Speed skiing is the sport of skiing downhill in a straight line as quickly as possible. It is one of the fastest non-motorized sports on land. The current world record for skiing is 251.4 km/h (156 mph), held by Simone Origone. Speed skiers regularly exceed 200 km/h (125 mph), which is even faster than the terminal velocity of a free-falling skydiver; about 190 km/h (120 :mph) in the belly-to-earth position. Speed skiers wear dense foam fairings on their lower legs and aerodynamic helmets to increase streamlining. Their ski suits are made from air-tight latex or have a polyurethane coating to reduce wind resistance, with only a mandatory back protector to give some protection in the case of a crash.
The special skis used must be 2.4 metres (94.5 inches) long and maximum 10 cm wide with a maximum weight of 15 kg for the pair. Ski boots are attached to the skis by bindings. The ski poles are bent to shape around the body, and must be a minimum of 1 m long.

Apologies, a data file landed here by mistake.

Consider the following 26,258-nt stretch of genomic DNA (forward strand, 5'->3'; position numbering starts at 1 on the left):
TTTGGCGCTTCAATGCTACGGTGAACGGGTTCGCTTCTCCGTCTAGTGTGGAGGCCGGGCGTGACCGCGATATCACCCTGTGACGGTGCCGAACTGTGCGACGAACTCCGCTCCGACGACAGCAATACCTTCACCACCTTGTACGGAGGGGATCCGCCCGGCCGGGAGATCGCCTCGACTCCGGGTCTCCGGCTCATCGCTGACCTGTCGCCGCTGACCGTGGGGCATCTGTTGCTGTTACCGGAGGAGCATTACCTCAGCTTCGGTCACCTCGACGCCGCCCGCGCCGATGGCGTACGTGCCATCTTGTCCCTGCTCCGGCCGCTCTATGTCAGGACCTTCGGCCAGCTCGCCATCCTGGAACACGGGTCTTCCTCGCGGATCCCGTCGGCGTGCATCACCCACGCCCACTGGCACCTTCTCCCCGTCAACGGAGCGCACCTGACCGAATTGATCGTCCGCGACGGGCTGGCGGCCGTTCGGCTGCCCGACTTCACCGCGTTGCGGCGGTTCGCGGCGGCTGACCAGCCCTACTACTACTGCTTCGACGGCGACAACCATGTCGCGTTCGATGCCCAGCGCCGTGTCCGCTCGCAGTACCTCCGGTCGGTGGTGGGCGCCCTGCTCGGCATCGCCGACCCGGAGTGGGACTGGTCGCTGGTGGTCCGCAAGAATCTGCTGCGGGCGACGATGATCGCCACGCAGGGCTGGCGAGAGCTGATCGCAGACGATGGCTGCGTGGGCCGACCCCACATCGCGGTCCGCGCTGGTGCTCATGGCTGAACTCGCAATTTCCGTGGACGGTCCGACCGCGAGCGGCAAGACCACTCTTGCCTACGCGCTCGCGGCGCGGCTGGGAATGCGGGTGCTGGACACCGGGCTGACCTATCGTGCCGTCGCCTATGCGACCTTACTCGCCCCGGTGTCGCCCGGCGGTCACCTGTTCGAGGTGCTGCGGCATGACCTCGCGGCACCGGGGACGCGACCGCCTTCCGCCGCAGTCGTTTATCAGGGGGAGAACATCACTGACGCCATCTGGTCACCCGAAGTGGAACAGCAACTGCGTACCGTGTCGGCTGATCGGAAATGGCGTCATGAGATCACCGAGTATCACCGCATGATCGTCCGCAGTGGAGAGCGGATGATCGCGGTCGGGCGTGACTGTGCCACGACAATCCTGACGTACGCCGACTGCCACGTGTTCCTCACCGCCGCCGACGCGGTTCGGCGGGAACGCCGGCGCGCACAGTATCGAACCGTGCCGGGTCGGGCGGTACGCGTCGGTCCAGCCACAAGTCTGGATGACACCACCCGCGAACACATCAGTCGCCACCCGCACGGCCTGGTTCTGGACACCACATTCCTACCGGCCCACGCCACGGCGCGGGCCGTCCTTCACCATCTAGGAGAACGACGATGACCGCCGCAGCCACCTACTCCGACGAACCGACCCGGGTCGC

Speed skiing is practised on steep, specially designed courses one kilometre long. There are approximately thirty of these courses worldwide, many of them at high altitudes to minimize air resistance. The first 300 or 400 metres of the course (the launching area) is used to gain speed, the top speed is measured in the next 100 metres (the timing zone) and the last 500 metres (the run-out area) is used for slowing down and coming to a stop. The start point in FIS races is chosen so that, in theory, skiers should not exceed 200 km/h, hence competition is aimed at winning a particular event, not breaking world speed records. At Pro races, there is no maximum speed and the speed attained is determined by conditions and safety.
Official world records
The following are the records under the F.S.V. (France Ski de Vitesse) rules. As of April 29, 2005, there were 328 speed skiers who had skied faster than 200 km/h.